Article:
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Major GOP ‘super PAC’ raised $51 million in 2011

Other groups’ disclosures signal impact of ruling

WASHINGTON - American Crossroads, the Republican “super’’ political committee that plans to play a major role in this year’s presidential campaign, raised more than $51 million along with its nonprofit arm last year, the Associated Press has learned.

The figures from Crossroads - the group backed by former George W. Bush adviser Karl Rove - were among the first financial reports being made public yesterday, the deadline for super PACs and presidential candidates to file financial reports with federal election officials.

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While most recent public attention has focused on groups spending major sums for negative TV ads assailing GOP presidential primary rivals Mitt Romney and Newt Gingrich, yesterday’s figures are a sign of even greater spending to come in the general election battle between the Republican nominee and President Obama, a Democrat.

Other super PACs required to disclose their donors yesterday include Restore Our Future, the Romney-leaning PAC that has contributed to a deluge of ads hammering Gingrich, and Winning Our Future, the Gingrich-supportive group that has been critical of Romney’s time at a venture capital firm. Both super PACs are run in part by former advisers to the candidates.

The American Crossroads PAC has about $15.6 million cash on hand, according to its recent report from October through December 2011, representing only part of the money it has in the bank to spend on defeating Obama. Financial details from Crossroads GPS - the nonprofit arm - are unclear because it doesn’t have to disclose its donors under IRS rules, although Crossroads GPS was responsible for most of the groups’ fund-raising haul.

The Crossroads war chests underscore the extraordinary impact super PACs could have on this year’s race for the White House. In GOP primaries so far, groups working for or against presidential candidates have spent roughly $25 million on TV ads - about half the nearly $53 million spent on advertising so far to influence voters in the early weeks of the race.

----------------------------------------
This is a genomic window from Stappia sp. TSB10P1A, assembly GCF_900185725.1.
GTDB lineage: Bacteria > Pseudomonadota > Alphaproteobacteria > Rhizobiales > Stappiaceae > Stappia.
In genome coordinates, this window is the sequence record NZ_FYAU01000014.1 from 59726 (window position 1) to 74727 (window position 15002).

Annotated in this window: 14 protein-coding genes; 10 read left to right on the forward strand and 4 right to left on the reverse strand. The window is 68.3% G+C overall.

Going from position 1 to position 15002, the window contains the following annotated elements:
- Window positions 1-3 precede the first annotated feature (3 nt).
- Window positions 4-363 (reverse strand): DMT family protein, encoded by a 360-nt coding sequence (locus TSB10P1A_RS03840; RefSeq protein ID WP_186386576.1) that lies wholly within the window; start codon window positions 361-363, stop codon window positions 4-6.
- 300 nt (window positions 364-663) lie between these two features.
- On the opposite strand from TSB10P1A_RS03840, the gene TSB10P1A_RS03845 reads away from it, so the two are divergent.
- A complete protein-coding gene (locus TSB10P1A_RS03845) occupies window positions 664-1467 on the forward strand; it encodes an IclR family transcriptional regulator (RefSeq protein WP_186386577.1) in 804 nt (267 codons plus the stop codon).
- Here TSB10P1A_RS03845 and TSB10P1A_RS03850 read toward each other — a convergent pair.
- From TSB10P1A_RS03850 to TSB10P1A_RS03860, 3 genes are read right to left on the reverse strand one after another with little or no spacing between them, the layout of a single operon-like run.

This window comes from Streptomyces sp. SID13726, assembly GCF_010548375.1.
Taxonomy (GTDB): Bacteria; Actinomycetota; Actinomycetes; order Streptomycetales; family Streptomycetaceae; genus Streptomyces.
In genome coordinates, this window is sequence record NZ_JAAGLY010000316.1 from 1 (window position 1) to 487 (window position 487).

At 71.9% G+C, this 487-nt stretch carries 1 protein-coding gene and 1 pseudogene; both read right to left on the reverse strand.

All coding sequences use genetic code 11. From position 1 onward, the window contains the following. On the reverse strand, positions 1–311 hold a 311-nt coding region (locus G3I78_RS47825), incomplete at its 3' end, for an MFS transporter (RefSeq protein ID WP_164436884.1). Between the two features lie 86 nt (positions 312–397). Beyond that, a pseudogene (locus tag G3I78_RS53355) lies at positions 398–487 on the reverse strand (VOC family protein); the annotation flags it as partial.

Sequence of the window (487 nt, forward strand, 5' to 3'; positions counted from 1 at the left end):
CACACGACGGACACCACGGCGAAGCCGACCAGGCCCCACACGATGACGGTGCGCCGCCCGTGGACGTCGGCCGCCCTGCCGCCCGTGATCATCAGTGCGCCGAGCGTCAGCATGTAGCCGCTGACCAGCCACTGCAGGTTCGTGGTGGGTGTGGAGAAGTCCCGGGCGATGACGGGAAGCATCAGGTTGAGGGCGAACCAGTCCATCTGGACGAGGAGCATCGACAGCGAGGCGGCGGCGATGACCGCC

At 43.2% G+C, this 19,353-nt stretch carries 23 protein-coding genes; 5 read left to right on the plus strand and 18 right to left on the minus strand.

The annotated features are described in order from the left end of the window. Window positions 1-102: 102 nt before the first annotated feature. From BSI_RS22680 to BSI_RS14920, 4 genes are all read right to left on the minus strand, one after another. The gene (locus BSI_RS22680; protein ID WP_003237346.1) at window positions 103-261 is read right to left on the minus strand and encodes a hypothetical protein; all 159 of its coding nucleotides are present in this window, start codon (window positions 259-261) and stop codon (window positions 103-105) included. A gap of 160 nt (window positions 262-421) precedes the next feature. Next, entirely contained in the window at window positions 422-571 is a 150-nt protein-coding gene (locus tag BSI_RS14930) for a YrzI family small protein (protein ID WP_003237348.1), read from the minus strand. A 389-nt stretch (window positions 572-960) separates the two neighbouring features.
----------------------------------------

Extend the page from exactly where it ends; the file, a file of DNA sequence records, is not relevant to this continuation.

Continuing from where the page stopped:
Among the largest contributors to Crossroads is Dallas businessman Harold Simmons, who gave the group $5 million in November and whose holding company, Contran Corp., donated an additional $2 million.

Other super PACs have already had a major effect this primary season. One group, for instance, effectively saved Gingrich’s candidacy, while another tore into him in Florida and elsewhere. At the minimum, the groups’ spending is a precursor to the general election - when super PACs aligned with both Republicans and Obama plan to dole out even larger sums.

These groups are the products of a 2010 Supreme Court ruling that removed restrictions on corporate and union spending in federal elections. The groups can’t directly coordinate with the candidates they support, but many are staffed with former campaign workers who have an intimate knowledge of a favored candidate’s strategy.

For the super PACs, it’s the first disclosure since they began affecting the direction and tenor of the campaign. They are required to release their donors and expenditures every six months; presidential campaigns must disclose every three months.

Since this summer, the super PACs have spent tens of millions on ads in key GOP primary states. The PACs have also unleashed millions on expenses typically reserved for campaigns, including direct mailings, phone calls, and get-out-the-vote efforts.

Few groups are likely to be as influential as American Crossroads, which plans to raise hundreds of millions of dollars this election cycle.

Crossroads’ financial reports show other donors such as Joseph W. Craft III, a Tulsa businessman whose Alliance Holdings, a major coal producer, gave $425,000. Other contributions include: $500,000 from Dallas-based Crow Holdings; $250,000 from Chicago philanthropist and GOP supporter Janet Duchossois, and $100,000 from Sam Zell, a Chicago real estate billionaire.

Outside spending by individuals isn’t new. Liberal-leaning billionaire George Soros gave more than $20 million to help groups supportive of John Kerry and his 2004 White House bid. But the high court’s Citizens United ruling essentially gave a green light to individuals who want to pump unlimited sums into outside groups that would in turn support candidates.

The Obama campaign yesterday disclosed a list of 61 people who raised at least half a million dollars for the president’s re-election efforts. Among them are movie producers Jeffrey Katzenberg and Harvey Weinstein and embattled former New Jersey governor Jon Corzine, whose $70,000 in contributions from himself and his wife were refunded by the Obama campaign and the Democratic National Committee.

The Federal Election Commission also stated that the Gingrich campaign raised $10 million during the fourth quarter, in addition to $5 million this month. Those totals are separate from super PAC money being spent on his behalf by outside groups.

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